However, there is solid counter-evidence of several types. First, the MPM spelling of Henning’s “mēn-” and derivatives is ⟨mn-⟩ beside ⟨myn-⟩ and Pth. “viγēn-” is spelt ⟨wyg(y)n-⟩, both rather indicating a short vowel, and the same applies to MPZ/MPM ⟨dwšm(y)n⟩ ‘enemy’ (Ir. *duš-man-yu-). Also, Ir. *anya- ‘other’ yields any (MPM ⟨ʾn(y)⟩, MPZZKʾy⟩),62 not †⟨ʾyn⟩ †ēn,63 contrasting with MPI ⟨ʾyrʾn⟩, MPM ⟨ʿyrʾn⟩ Ērān ‘Iran’ with ēr from *ary.

In the light of this evidence, it seems preferable to regard MP mēnōg/y as an Avestan loanword, which is particularly likely for a Zoroastrian concept.64 The other items are better explained as containing a (short) -e- arising from the Middle Persian “Umlaut” discussed in 3.1 as suggested by MacKenzie (1986). Crucially, Ir. *any > MP en yields an, e.g. in NP dušman ‘enemy’ (not †dušmēn), without any epenthesis and monophthongisation that would give a long vowel.

2.6 As cautiously suggested by Hübschmann (1895: 131, 146), PMP *r̥wy does seem to be treated in the same way as *r̥y, both giving MP īr. Examples for the former include pīr ‘old’ (Ir. *pr̥wya-65 > *pǝrwya- > *pǝrya-) as well as gīr- ‘seize’ and MP padīr-, NP pazīr- ‘accept’ from *(pati-)gr̥bya-; for the latter there is mīr- ‘die’ (see 1.4) and the examples discussed in 2.4. Whether or not one should assume that the PMP forms of gīr- and padīr- contained Old Ir. *b (thus *gr̥b-ya-)66 or rather a lenited sound as in Av. uruuaiia- is not clear to me. In the former case, Ir. *b > PMP *β could have coalesced with Ir. *w at least in this context.67

It is possible that *d is lost in the same context as well, as suggested by Bartholomae (1925: 35–37). A possible example is MPM ⟨syr-⟩ ‘to become angry (?)’ if it is to be read sīr- and if it derives from *sr̥d-ya- as suggested by Henning (1934: 205, following Bartholomae 1925: 36–37, who compares Av. sarədanā- ‘contempt’). However, an alternative derivation is likewise possible, viz., a reading sēr- and an interpretation as a denominative of sēr ‘full, content’,68 thus ‘be full’ > ‘be fed up, have enough of …’.69 Henning’s (1932: 503) argument against this explanation is in my view not compelling. He states that since the MP Psalter has ⟨sgl⟩ for ‘full’ (cf. MPZ ⟨sgl⟩), this word must go back to *sagr- (Bartholomae 1925: 14, 35),70 which should yield MPM †⟨sgr-⟩ (vs. attested ⟨syrq⟩ sēr-ag). However, what one in fact expects is a variation of MPM ⟨yr⟩ / ⟨gr⟩ as seen in other instances of MP ēr < *agr (see 2.8), and since there is only one attestation each of the verbal noun ⟨syr-yšn⟩, the finite verb ⟨syr-yd⟩, and ⟨syrq⟩, the variant ⟨sgr-⟩ might be unattested by coincidence.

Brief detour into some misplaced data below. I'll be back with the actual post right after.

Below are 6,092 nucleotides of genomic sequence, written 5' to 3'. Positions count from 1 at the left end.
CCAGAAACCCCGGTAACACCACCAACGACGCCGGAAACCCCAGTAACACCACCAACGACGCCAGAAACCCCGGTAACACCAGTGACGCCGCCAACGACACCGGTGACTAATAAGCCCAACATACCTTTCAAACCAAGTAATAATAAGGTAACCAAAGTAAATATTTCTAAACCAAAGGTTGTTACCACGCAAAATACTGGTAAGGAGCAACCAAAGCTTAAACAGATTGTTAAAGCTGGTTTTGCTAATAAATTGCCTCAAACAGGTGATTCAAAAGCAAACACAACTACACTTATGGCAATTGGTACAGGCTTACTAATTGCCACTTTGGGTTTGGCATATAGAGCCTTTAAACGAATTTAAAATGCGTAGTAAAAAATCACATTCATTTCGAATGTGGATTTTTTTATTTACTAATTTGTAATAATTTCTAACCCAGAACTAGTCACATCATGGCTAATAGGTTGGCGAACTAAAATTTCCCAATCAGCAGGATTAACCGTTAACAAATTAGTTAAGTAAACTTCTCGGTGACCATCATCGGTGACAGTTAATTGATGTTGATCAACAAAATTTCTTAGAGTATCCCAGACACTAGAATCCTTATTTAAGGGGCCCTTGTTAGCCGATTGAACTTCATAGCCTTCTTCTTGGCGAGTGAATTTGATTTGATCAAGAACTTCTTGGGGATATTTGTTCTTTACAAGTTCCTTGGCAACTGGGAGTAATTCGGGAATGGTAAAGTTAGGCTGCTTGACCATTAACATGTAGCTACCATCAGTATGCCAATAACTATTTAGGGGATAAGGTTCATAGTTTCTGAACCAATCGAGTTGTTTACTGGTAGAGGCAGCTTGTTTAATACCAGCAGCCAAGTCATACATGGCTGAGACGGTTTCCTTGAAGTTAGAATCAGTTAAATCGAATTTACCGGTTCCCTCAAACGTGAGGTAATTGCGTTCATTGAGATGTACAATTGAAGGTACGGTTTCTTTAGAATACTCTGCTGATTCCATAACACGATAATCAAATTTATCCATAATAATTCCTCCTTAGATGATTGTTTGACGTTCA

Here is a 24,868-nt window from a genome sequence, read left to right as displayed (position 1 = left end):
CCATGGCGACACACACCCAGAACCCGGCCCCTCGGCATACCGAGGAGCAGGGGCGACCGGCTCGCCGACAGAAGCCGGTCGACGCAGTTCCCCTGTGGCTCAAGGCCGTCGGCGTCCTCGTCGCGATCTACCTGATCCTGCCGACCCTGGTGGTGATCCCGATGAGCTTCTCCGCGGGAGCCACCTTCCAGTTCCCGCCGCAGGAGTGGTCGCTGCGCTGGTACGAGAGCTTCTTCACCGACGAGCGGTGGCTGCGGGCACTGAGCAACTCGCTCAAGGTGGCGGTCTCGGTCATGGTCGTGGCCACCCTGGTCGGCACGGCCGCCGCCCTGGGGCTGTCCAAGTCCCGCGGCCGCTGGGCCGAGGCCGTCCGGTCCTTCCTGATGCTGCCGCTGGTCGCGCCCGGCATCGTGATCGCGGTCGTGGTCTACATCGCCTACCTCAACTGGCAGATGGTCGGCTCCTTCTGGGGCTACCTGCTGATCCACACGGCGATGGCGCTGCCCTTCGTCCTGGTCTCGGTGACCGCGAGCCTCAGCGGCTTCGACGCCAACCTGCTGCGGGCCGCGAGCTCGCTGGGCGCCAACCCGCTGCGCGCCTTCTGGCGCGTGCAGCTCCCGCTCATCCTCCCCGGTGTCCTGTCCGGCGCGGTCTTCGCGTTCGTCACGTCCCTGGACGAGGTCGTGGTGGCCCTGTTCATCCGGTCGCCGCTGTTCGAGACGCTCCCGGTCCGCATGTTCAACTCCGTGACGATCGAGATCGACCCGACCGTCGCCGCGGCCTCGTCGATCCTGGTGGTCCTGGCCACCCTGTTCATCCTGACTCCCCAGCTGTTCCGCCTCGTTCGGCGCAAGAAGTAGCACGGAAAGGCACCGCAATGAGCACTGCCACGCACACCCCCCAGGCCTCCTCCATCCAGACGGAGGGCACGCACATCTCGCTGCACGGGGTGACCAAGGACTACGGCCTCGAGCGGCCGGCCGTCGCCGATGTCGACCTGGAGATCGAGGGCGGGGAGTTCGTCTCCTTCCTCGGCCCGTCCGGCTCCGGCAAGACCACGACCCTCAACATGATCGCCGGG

Bartholomae (1925: 14, 35–37) posits a general (early) loss of *b, d, g71 > β, δ, γ preceding y.72 While some of his examples are in my view not instances of β, δ, γ plus y (see 2.8), it seems plausible to me (and perhaps even a priori likely) that at least complex clusters such as rδy were reduced in the same way as *rwy (and *rβy?). For the present purposes, my tentative formulation is:

Change (13)

rwy (and rβy, rδy, rγy?)



As noted by Bartholomae (1925: 362), this change feeds into Epenthesis (14) (2.1, 2.4), i.e., ry from the clusters just mentioned is treated in the same way as inherited *ry > ir. Indeed, a loss of w appears most likely at a time when there was a consonant cluster such as *ǝrwy that emerged from *r̥wy in (8) (1.4), i.e., *rwy > ry postdates *r̥ > ər; perhaps it also postdates (as Bartholomae assumes) the change *b, d, g > β, δ, γ.